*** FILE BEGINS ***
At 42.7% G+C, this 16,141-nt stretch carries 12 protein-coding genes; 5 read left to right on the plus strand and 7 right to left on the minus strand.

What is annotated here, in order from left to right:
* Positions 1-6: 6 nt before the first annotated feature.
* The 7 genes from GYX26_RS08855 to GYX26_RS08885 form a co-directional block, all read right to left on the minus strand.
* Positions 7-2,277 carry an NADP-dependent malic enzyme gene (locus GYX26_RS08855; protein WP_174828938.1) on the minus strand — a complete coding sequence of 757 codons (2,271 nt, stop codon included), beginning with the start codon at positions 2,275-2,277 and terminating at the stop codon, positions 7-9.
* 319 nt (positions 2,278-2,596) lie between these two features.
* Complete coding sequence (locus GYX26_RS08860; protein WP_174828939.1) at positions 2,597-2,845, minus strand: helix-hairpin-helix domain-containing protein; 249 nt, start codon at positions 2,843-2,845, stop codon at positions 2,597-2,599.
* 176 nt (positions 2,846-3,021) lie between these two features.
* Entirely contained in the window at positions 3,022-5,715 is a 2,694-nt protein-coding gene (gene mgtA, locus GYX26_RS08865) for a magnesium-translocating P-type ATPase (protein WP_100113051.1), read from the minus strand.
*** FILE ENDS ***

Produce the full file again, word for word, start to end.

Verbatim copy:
At 42.7% G+C, this 16,141-nt stretch carries 12 protein-coding genes; 5 read left to right on the plus strand and 7 right to left on the minus strand.

What is annotated here, in order from left to right:
* Positions 1-6: 6 nt before the first annotated feature.
* The 7 genes from GYX26_RS08855 to GYX26_RS08885 form a co-directional block, all read right to left on the minus strand.
* Positions 7-2,277 carry an NADP-dependent malic enzyme gene (locus GYX26_RS08855; protein WP_174828938.1) on the minus strand — a complete coding sequence of 757 codons (2,271 nt, stop codon included), beginning with the start codon at positions 2,275-2,277 and terminating at the stop codon, positions 7-9.
* 319 nt (positions 2,278-2,596) lie between these two features.
* Complete coding sequence (locus GYX26_RS08860; protein WP_174828939.1) at positions 2,597-2,845, minus strand: helix-hairpin-helix domain-containing protein; 249 nt, start codon at positions 2,843-2,845, stop codon at positions 2,597-2,599.
* 176 nt (positions 2,846-3,021) lie between these two features.
* Entirely contained in the window at positions 3,022-5,715 is a 2,694-nt protein-coding gene (gene mgtA, locus GYX26_RS08865) for a magnesium-translocating P-type ATPase (protein WP_100113051.1), read from the minus strand.